D: What makes learning fun for you guys?

C: Our teachers. Ones that don’t just hand out tests every day, but ones that give us projects to make things fun.

L: We’re doing this really awesome, real-life project right now where we get to choose a college to go to and get to choose the job we want. Then we have to look at the tax percentages, our fixed necessities, our salary chart, and our savings. I picked marine biology and it’s fun to see how my salary changes after taxes. I honestly didn’t think taxes were that much!

D: What job did you pick, Corbin?

C: A robotic engineer. I also think it’s fun because she doesn’t give us due dates for each part of the project; she just made everything due at the end of the quarter.

L: And that way, we don’t feel rushed to do it. There’s some kids that will stay up the night before it’s due trying to finish it, but I like to do a little bit each day so I won’t be stressed about it.

C: I like that our teachers give us time to do our work in class, too.

D: When is learning not fun for you guys?

C: It’s usually pretty fun.

L: I like math class, but I don’t like having to listen to somebody teach me a certain standard. I’d rather explore and do my own problems.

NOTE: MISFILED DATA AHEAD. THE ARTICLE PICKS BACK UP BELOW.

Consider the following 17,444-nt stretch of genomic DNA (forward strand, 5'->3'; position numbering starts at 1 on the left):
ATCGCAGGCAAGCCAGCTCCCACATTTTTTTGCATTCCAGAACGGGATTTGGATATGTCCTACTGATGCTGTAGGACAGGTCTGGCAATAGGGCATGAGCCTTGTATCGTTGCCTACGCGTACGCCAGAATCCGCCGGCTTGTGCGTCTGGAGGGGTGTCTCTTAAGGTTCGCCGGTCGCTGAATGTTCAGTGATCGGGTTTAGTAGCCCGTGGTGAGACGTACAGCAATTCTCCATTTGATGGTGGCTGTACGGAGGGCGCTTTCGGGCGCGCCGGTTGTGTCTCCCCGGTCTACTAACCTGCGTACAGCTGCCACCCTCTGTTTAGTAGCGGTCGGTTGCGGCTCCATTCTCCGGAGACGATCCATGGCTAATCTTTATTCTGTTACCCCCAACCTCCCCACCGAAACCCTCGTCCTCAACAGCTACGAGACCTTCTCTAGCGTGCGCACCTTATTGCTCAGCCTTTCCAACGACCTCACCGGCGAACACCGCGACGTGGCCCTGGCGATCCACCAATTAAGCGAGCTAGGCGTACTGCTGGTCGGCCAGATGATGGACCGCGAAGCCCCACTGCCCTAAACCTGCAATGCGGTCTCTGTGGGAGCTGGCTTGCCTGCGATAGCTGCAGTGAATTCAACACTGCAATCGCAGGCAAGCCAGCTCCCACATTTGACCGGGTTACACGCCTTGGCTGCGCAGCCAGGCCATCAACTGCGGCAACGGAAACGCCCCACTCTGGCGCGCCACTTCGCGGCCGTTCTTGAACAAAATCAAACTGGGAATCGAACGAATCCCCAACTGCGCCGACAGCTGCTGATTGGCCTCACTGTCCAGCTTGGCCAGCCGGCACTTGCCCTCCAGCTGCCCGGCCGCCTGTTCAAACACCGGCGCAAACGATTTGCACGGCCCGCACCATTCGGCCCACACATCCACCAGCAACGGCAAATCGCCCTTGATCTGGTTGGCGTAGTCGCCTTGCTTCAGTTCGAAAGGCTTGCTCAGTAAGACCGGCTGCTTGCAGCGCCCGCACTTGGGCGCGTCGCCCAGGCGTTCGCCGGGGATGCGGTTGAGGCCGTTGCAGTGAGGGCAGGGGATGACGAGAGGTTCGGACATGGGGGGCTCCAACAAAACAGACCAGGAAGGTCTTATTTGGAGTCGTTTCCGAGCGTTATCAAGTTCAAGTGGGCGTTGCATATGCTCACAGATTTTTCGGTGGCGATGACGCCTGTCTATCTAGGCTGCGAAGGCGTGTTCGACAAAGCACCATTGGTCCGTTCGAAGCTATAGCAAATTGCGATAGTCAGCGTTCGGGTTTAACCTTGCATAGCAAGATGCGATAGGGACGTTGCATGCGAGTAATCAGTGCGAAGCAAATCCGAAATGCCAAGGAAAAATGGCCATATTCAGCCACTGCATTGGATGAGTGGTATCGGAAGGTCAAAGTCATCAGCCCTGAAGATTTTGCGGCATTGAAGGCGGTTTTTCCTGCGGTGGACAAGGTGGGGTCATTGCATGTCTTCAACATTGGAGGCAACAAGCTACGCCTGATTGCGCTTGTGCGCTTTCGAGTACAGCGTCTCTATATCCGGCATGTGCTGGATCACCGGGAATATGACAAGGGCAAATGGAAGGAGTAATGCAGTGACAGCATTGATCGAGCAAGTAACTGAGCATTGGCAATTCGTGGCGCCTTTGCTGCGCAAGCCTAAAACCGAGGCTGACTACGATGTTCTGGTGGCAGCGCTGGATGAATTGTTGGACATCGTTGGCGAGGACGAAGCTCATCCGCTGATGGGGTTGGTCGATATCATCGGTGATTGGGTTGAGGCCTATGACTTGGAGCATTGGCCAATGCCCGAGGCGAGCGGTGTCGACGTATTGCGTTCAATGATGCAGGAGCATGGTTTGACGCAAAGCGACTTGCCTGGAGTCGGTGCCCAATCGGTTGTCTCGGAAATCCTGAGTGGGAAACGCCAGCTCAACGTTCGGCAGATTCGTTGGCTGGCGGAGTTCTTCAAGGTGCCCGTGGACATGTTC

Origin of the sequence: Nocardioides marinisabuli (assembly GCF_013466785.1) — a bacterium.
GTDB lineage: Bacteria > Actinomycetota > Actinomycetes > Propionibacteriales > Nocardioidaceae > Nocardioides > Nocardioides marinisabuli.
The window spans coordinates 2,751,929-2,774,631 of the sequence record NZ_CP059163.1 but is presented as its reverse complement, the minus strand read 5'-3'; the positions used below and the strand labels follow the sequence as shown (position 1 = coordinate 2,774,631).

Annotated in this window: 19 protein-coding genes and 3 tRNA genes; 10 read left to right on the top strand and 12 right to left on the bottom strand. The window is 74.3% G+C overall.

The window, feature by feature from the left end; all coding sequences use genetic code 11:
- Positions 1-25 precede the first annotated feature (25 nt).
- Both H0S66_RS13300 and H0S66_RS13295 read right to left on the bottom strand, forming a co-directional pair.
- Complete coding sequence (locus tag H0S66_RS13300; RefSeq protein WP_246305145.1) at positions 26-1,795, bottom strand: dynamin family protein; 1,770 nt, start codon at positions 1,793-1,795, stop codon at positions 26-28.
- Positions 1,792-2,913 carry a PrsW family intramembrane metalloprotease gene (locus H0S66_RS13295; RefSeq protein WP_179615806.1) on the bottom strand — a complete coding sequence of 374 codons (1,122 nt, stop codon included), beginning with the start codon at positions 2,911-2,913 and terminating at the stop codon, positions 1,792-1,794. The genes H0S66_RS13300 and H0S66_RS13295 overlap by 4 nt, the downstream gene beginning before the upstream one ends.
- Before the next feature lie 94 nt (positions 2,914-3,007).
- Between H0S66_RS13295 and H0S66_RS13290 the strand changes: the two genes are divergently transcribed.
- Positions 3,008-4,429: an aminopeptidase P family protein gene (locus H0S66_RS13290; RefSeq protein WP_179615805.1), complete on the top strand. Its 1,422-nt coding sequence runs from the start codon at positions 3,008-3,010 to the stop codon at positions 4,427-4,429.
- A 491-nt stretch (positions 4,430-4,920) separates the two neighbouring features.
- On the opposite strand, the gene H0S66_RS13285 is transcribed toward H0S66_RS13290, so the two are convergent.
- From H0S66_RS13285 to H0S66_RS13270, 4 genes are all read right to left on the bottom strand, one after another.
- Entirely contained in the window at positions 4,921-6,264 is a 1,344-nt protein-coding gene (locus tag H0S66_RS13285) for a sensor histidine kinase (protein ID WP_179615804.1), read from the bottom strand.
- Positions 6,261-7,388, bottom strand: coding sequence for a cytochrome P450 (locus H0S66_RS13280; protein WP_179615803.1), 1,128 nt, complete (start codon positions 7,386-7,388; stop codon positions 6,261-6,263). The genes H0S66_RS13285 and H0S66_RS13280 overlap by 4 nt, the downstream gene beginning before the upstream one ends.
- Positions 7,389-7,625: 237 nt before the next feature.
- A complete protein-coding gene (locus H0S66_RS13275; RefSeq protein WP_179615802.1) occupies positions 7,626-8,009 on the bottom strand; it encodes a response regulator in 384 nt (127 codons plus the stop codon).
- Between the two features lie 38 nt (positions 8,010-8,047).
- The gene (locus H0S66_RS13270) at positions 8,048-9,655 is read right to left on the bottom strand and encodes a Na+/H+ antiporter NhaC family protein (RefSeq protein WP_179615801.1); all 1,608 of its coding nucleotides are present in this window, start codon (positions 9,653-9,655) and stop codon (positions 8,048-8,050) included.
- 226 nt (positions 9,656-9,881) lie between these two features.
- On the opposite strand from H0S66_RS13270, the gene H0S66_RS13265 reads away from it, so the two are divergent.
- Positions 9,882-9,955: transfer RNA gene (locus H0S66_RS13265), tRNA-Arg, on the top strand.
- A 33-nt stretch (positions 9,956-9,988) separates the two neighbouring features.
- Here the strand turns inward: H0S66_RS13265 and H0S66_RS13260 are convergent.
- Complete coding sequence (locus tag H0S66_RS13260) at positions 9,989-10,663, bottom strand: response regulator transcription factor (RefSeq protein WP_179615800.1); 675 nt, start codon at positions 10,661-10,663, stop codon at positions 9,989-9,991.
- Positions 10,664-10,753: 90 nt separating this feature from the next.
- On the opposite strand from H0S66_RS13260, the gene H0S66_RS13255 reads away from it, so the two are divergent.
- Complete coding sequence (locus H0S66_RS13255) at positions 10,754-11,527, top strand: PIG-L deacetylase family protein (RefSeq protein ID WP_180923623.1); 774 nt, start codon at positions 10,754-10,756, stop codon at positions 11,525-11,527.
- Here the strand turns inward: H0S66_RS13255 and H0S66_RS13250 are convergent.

D: What’s your favorite way to learn?

L: Reading. I love reading out of my social studies text book; my math and sciences text books are okay, too.

C: I like learning stuff that doesn’t take a long time to do, but is still hard.

D: So you like to be challenged?

C: Yeah; I don’t like having a lot of questions that are easy, but take a long time to do. I’d rather have one really hard question that I can do and spend time on that single question.

D: What makes for a good role model?

L: They’re definitely reasonable, like someone who doesn’t expect you to do something right every time. Like a coach who doesn’t just yell at you for doing something wrong, but tells you what you did wrong and shows you how to fix it.

C: Role models who can actually help you with what you’re trying to achieve instead of just telling you what to do.

D: Someone that’s there to support you and allows you room to make mistakes?

Both: Yes, exactly

D: Do you have a role model?

L: Yeah, my dad.

C: Mine is a hockey player, because I play hockey. His name is Pavel Datsyuk; he plays for the Red Wings.

D: At what age do you think you become an adult?

C: Once you can start driving, because then you can start doing what you want when you want.

L: Once your parents stop paying for your stuff.

D: If I said you could only use one word to describe yourself, what would it be?

L: Ambitious

C: Overachiever

D: Is there anything you’re afraid of?

L: Failing. If I get a bad grade on a test, I’ll get upset, or if I do something wrong I’ll instantly feel so guilty that it hurts.

C: Messing up so bad that it messes up my future.

D: What does it mean to be a good person?